help you out! I`m sending some pictures, so you can see

that I`m legit.
 

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According to the official Pioneer site, if you have a DVR-7000 and you have the original firmware then any DVD-R, or DVD-RW that is rated faster than 2x has potential of frying your burner. According to the official Pioneer site this has NOTHING TO DO with the disc’s dye and has everything to do with the way the original pioneer firmware is written.


Quote from Pioneer:
Quote:
The source of the problem is a firmware "bug" in certain Pioneer DVD-R/RW recorders and drives, and not with the high-speed media itself.

NOTE: Drives supporting DVD-RAM and + RW formats are not affected by this issue.
SO IF YOU HAVE THE ORIGINAL FIRMWARE STAY AWAY FROM ANY 8x DISCS INCLUDING T-Y DISCS!!!

Pioneer Press Release

Pioneer Hi-Speed Fact


If you can still update your firmware than T-Y 8x discs should be OK and in fact as many people reported in the old threads, 16x media works just as well with the updated firmware. Of course your own mileage may vary but many people I talked to swear that 1x to 16x AZO discs burn the best in slow burning burners .
 

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Odds are any DVR-7000 offered for sale today as "still functional" had the firmware upgrade applied at least ten years ago. There was a ton of publicity about it, as the same "suicide" burners were used in the Apple desk-lamp iMacs and many PCs (requiring a similar firmware update sourced from the same Pioneer support pages). The extremely slow original DVD-R blank media was replaced by 4x and then 8x very soon after, so a 7000 owner would need to live in a cave to have avoided the firmware update much beyond 2004.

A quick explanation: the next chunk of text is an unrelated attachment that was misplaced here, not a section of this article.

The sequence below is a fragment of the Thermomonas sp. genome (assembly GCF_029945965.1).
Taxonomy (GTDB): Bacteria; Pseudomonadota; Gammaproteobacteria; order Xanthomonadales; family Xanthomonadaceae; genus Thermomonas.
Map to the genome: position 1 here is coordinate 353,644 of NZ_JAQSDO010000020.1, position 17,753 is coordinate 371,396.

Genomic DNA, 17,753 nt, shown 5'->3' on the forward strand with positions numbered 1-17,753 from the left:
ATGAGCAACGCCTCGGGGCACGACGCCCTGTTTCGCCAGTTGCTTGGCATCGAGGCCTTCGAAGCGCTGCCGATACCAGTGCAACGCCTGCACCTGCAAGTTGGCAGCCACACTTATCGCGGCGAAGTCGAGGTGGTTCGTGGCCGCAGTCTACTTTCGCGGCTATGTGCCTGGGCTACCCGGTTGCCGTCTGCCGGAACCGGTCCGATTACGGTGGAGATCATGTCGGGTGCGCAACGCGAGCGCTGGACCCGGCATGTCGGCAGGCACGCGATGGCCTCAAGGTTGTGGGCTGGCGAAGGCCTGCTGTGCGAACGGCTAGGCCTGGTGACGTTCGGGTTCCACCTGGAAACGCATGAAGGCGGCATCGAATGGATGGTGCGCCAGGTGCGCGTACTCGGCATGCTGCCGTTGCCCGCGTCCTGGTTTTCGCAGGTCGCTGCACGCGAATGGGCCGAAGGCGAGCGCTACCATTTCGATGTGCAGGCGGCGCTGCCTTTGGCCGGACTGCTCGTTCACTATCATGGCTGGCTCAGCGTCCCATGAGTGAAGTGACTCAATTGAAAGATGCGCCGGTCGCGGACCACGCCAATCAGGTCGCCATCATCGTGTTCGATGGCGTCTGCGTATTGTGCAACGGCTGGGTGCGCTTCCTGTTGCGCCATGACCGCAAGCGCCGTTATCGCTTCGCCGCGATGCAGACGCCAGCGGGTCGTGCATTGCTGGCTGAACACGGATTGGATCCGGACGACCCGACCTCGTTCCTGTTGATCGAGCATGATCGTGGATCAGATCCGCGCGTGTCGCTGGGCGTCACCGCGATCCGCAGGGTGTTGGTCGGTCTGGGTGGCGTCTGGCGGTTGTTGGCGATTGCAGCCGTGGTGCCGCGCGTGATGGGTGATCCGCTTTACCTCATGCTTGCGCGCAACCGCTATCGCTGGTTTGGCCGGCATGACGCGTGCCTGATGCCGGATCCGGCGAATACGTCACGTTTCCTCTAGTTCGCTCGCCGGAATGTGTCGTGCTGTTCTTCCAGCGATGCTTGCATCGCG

Unfortunately the Pioneer North America web pages have been gutted of many support links and downloads for older models, leaving Pioneer Europe as the last resource. The European models used different firmware numbering and versions, so the info there isn't necessarily helpful in identifying whether a USA/Canada model is up-to-date. Unless the seller guarantees a particular 7000 can use current blanks without harm, proceed with caution. But assuming it has the firmware update, a 7000 should easily be able to burn 8x TY/JVC or Verbatim DVD-R. Depending on the specific production run a 7000 dates from, and the condition of its laser, it may also burn better-grade 16x with no problems (although it may be picky about brands). The most recent batches of Verbatim AZO 16x DVD-R sold thru Amazon over the past few months apparently offer much-improved compatibility with old DVD recorders (compared to the same blanks sold in prior years). I've heard from quite a few people here who were pleasantly surprised how much less trouble they've had with Verb AZO 16x they bought on sale over the past few months. At current prices, 16x Verb AZO is totally price-competitive with bargain brands (and a safer bet than anything else in stores now).